Sunday, January 09, 2011

725 Days of Smelling the Greatness

Beginning with the victory over the Detroit Lions on September 13th 2009, until the loss yesterday to the Seattle Seahawks, I certainly had the time of my life. The Saints next year, if there is a season at all, will certainly have a very different personnel and coaching staff. So thanks to the 2009-2010 team. You did so much for this city and region.

Thursday, January 06, 2011

Attention To Detail

Buried in my 5 page syllabus is the following phrase: "Look at my webpage Course Commitments and send me an email saying hello and stating whether or not you can keep these commitments."

In a class with 30 students, I typically would get 3 or 4 emails fulfilling this task. Invariably, this is the strongest forecaster of success in my class. Students who send me this email, even before I meet them, are almost certainly going to be in the elite ~10% of students who get an A.

This reminds me of the story of Van Halen and brown m&m's. Van Halen in their contracts had a clause buried somewhere in the middle that stated the band needed a bowl of m&m's with the brown ones removed. The band knew that if there were brown m&m's, then the more vital aspects of the contract involving stage safety issues were in jeopardy of being unfulfilled to specification.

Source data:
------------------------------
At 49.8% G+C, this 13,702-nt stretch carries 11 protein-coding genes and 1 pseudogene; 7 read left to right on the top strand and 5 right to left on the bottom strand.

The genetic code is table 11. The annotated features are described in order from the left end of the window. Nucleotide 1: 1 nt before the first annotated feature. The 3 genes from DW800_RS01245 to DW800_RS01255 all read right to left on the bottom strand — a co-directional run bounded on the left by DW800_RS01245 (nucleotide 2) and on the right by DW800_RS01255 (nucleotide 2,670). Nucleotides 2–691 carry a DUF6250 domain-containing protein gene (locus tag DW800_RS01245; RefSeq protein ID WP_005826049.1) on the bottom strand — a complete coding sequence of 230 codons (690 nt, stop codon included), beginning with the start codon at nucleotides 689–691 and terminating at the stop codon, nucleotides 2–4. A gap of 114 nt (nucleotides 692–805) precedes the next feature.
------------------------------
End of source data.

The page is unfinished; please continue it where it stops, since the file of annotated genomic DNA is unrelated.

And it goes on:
So success in college is really pretty simple from my experience. I'd advise perfect attendance, feigning a facial expression of interest, sitting in the front, visiting the professor during office hours, and carefully reading the assignments.

Tuesday, January 04, 2011

End of a Homan Farming Era

Immediately before the end of 2010, my siblings and I sold the farm we inherited from my father. It was located in Cedar Rapids, Nebraska, and had been in my family for quite some time. My father liked very much the man J.K. whom we sold the farm to, and my dad thought he farmed well. My father grew up farming, his father farmed his entire life, as did my great grandfather, and his dad immigrated from Luxembourg to farm in Cedar Rapids.

This picture was taken in October of 2005. As I would often do when I visited my dad in Columbus, we would drive 50 miles east to visit Cedar Rapids. That's where my dad grew up.
He would point out the house in which he was born, his school, and many other locations. I was always proud to take my children there and let them hear from my father what life was like during the 1930's and 40's. Kids back then, in rural Nebraska, had so many responsibilities. While I'm sorry that this connection between the Homan farmland and my family has technically come to an end, I'm very thankful for the memories and the heritage. Just today I was telling my colleagues about my ancestors living in sod houses to survive Nebraska winters. With the proceeds from the sale, I was able to finally pay off my student loans and have some funds to spare. So thank you dad, and thanks to all of my ancestors before you who made all of this possible.